The Journal of Arthroplasty, Volume 34, Issue 9, 1969 - 1974
Resurfacing in a Posterior-Stabilized Total Knee Arthroplasty Reduces Patellar Crepitus Complication: A Randomized, Controlled TrialThiengwittayaporn, Satit et al.
Patellar crepitus (PC) is a common complication after total knee arthroplasty (TKA) using a posterior-stabilized (PS) prosthesis. While numerous factors have been associated with PC development after PS-TKA, patellar resurfacing (PR) which directly impacts the patellofemoral joint kinematics has been underinvestigated. A prospective, randomized, controlled trial was conducted to (1) compare the PC incidence in PR and non-PR PS-TKA, (2) determine the time of PC presentation in PS-TKA, (3) identify radiographic parameters associated with PC, and (4) compare clinical outcomes of patients with and without PR.
A total of 84 patients who underwent unilateral TKA using the Legion PS Total Knee System were randomized into PR group or non-PR group. PC incidence, time of PC presentation, radiographic parameters associated with PC development, and clinical outcomes were evaluated at 3 months, 6 months, 9 months, and 1 year postoperatively.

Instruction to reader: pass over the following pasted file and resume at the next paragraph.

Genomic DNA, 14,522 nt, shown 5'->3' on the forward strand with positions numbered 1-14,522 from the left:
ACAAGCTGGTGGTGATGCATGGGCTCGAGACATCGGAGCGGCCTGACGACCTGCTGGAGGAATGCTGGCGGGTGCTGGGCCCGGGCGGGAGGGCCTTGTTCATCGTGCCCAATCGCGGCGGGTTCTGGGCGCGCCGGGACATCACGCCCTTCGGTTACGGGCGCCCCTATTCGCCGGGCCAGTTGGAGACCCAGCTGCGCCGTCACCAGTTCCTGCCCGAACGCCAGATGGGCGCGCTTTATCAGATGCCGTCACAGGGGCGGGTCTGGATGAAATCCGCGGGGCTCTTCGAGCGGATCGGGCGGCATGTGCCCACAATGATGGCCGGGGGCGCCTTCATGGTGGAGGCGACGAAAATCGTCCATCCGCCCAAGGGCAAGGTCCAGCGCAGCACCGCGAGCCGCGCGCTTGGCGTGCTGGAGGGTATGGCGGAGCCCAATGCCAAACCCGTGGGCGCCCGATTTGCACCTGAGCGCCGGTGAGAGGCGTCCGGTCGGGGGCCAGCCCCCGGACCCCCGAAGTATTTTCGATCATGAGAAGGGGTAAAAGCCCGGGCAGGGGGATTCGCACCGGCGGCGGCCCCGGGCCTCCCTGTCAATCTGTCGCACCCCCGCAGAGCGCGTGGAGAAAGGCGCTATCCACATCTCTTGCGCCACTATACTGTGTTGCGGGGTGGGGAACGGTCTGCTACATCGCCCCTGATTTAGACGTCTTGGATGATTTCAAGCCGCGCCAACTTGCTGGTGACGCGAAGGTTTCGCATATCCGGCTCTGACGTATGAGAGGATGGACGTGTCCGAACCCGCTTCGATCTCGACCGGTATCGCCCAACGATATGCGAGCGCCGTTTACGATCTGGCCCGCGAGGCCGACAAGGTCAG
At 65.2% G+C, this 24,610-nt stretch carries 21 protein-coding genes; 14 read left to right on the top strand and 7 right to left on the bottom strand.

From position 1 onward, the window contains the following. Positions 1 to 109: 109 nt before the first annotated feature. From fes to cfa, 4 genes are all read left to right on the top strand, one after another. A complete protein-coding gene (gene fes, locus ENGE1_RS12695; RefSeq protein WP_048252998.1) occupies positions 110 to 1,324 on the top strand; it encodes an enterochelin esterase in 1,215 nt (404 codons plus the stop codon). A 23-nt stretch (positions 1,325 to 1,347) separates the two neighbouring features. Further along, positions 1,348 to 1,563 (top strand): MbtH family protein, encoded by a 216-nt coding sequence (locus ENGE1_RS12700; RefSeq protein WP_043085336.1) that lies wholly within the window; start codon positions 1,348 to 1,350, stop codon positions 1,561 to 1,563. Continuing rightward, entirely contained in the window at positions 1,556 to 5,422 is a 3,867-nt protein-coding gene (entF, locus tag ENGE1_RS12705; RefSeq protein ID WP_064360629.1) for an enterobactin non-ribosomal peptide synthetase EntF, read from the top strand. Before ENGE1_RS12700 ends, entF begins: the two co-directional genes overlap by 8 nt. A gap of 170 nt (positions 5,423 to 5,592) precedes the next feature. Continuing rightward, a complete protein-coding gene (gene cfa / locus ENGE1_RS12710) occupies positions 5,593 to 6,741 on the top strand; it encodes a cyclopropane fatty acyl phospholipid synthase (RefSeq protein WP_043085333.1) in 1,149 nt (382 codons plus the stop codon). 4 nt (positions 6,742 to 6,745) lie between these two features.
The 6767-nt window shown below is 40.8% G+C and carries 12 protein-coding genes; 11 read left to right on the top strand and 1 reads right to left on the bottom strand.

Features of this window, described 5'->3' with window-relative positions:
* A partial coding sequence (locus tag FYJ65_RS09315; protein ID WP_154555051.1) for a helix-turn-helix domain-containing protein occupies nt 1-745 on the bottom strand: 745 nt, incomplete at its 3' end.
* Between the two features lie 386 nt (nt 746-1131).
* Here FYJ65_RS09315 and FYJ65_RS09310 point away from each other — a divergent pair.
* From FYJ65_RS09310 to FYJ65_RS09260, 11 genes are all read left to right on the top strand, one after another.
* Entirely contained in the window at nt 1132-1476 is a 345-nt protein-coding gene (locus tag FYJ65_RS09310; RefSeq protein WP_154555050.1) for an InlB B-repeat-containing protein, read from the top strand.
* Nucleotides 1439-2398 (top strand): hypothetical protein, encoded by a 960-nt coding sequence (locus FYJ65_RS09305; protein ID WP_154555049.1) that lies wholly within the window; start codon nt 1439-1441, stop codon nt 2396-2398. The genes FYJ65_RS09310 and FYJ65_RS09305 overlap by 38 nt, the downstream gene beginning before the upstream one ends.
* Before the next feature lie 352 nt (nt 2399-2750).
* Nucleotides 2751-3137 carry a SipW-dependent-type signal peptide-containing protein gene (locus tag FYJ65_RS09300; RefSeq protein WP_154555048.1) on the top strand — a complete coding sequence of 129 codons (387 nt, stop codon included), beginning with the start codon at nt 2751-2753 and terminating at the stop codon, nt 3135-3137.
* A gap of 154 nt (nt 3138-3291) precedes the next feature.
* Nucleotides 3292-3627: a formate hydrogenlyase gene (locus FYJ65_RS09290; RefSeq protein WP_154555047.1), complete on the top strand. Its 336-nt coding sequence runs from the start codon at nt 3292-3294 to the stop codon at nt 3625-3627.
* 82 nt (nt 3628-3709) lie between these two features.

PC occurred significantly more in the non-PR group (23.1% vs 7.3%, P = .048). Time of PC presentation in both groups was not different. Anterior knee pain was found in 16.7% of crepitus patients, and none required any surgical procedure. The non-PR knees had significant decreases in patellar shift index, patellar displacement, Insall-Salvati ratio, and patellar component height and increase in change in posterior femoral offset. Oxford and patellar scores were significantly better in the PR group at 9 months and 1 year.
Given higher PC incidence and several worse clinical outcomes in the non-PR, we recommend resurfacing during PS-TKA with this knee system to avoid PC development.